Question on helium regarding inflation

Just out of curiosity, does anyone know whether inflating a tyre with helium would make any difference on the over all performace or if it is even possible. I would think helium is not ‘light enough’ to warrant any difference in weight etc.

Yet the child-like logic that has been bestowed in me by picture books and cartoons lead me to express my curiousity

Hey… put credit where credit is due.

There isn’t enough volume in a uni tire to make any significant difference in its weight. Also, Helium atoms are the second smallest–and are likely to speed their way through the sides of the tube and tire during the course of your ride.

well you did not actually ask the question, you just had a wise crack at why someones uni is so light.

But yes Mr Borgschulze was the inspiration behind this thread.

I think this was discussed a couple of years ago.

My opinion - a tire would not hold enough volume of helium to make any significant difference in weight.

see my response in ‘how heavy is your uni?’ thread

Theoretically, if you had a big enough tire, you could “float” when you hopped…

don think so, it would be completely impossible, your weight plus the weight of the rubber would be impossible for the helium to make up for.

As another poster says, I’d expect the tyre to go flat really quickly. Helium is very good at finding its way out of things - this is why (I think) helium balloons are usually all metal coated. If they’re just rubber, the helium leaks out through the rubber really quickly.

Whilst this is somethings of a stab in the dark I’m thinking that as the helium atoms are less dense and therefore further apart the tyre may compress more when you hop/ride/whatever so more prone to hitting the rim. Probably not enough volume to make a difference but you never know.

Another not-particularly-scientific response: while the idea of helium being small and likely to leak makes sense, my experience with rubber party balloons is that either helium or air will leak through, and I’ve not noticed a significant difference in time between them.

As is seeming quite agreed, the ‘lift’ gained would not be of a useful or even detectable amount. Think how much a helium balloon can lift from the ground? Only a few tens of grams per balloon. I once spent hours at home after going to a fair trying to create equilibrium with a balloon, and all it needed was a small paper ‘basket’ with some extra paper in to fine-tune the weight. Those wacky types who go flying with balloons tied to a chair have thousands of them!:smiley:


Permit me to interject;

Helium does diffuse through materials at a faster rate than N2 or O2. The effect is most noticable in rubber baloons, and less in Aluminized Mylar (those “metal” looking baloons).

One can calculate the difference in mass between a tire filled with helium and one filled with air. An exercise I will leave for the student (hint: think Ideal Gas Law).

There will be a quiz on this next Thursday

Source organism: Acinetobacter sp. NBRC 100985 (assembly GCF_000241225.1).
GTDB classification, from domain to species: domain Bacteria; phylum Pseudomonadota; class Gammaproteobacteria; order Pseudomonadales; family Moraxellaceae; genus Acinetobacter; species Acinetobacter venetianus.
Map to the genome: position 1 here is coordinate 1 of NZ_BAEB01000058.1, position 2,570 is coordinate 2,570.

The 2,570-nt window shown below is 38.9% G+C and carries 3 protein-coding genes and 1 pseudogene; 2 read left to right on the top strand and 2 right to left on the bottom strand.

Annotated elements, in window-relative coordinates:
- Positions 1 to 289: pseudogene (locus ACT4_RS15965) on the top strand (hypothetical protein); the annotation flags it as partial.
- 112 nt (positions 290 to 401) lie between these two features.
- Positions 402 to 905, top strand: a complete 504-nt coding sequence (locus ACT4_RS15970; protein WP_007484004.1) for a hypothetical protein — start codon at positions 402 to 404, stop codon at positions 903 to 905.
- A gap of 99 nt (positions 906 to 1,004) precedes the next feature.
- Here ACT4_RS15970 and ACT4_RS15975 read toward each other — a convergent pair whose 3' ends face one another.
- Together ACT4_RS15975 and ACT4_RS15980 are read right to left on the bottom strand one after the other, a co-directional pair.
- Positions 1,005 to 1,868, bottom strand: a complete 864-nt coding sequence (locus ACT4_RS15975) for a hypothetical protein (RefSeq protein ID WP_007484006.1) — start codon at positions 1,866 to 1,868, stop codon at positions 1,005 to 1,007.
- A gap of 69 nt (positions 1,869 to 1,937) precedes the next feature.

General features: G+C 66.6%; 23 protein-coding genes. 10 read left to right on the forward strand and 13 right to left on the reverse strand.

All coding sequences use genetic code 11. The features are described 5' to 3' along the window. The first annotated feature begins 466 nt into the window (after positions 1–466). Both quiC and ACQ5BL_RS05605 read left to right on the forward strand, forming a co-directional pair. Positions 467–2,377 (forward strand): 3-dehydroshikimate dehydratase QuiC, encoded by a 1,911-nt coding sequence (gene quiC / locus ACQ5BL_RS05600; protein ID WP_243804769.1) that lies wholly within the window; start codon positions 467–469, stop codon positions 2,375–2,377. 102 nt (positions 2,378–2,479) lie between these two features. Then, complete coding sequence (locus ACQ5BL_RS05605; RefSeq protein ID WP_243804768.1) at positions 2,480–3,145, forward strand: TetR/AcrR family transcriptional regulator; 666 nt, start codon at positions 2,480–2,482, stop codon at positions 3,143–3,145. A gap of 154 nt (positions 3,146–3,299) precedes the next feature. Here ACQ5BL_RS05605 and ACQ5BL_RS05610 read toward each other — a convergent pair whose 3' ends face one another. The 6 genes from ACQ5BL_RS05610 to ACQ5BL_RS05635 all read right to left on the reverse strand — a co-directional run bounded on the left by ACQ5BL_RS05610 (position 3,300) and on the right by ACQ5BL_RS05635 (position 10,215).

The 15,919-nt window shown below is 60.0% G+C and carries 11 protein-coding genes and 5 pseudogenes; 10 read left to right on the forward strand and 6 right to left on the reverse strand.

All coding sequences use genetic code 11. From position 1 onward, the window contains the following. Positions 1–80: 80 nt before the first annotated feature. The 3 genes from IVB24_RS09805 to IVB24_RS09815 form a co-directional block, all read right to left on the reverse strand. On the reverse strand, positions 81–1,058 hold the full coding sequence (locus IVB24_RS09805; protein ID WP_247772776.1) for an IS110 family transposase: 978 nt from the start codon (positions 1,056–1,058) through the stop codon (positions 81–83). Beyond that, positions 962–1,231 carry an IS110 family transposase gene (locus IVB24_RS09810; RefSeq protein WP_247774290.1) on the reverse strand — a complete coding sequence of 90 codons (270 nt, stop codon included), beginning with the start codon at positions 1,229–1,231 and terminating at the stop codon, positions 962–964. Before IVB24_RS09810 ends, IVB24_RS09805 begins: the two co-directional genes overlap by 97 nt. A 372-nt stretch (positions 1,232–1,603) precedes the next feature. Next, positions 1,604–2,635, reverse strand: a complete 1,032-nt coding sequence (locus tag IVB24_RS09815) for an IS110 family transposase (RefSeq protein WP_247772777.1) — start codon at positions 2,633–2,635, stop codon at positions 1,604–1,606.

Dr. Science

It would take over 3,000 balloons to make a 120 lb person float. One time my dad and I calculated it using mass numbers of helium vs nitrogen along with some other laws that I do not remember right now.

Surely this isn’t an ideal gas? The pressure is high enough that there may well be inter atomic interaction, and compresibility charts have to be used in order obtain a solution.

they floated a man with helium balloons, or at least a child, on myth busters.

Thanks for your answers. I did not think it would work but considered it an interesting conversational topic.

Another Helium Question, if i took a balloon (regular not matal coated or anything spesh) filled with helium, is it possible to submerge it? and if so is there anyway i could see the heilum leaving the balloon through bubbles? even if i left it there and recorded it. that would be quite a sight.


You are correct, there are limits to the ideal behavior of gases. One model for correcting for this departure was developed by Van der Waals and is discussed here;

Here is the bottom line; it’s a very small correction for the pressures (2-3 atm) used in tires.


Or am i thinking to logically?

There is no such thing as thinking too logically. I would be possible to submerge the baloon given enough force, distributed properly. It’s hard to predict whether or not the He loss rate would produce visible bubbles on a reasonably short time scale (minutes). This is a case where one needs to do the experiment.


i am going to need a bunsen burner though, the best experiments always incorperate a bunsen burner.

Actually in all seriousness i might just try this. i think i have an old fishtank in the shed somewhere.

actually, another question Dr Science, make that two questions; If i place a regular balloon full of helium in an air tight container of some description, what would happen. would the helium leak out and mix with the air or would there be to much pressure for this to occur?

and also, where did you come from?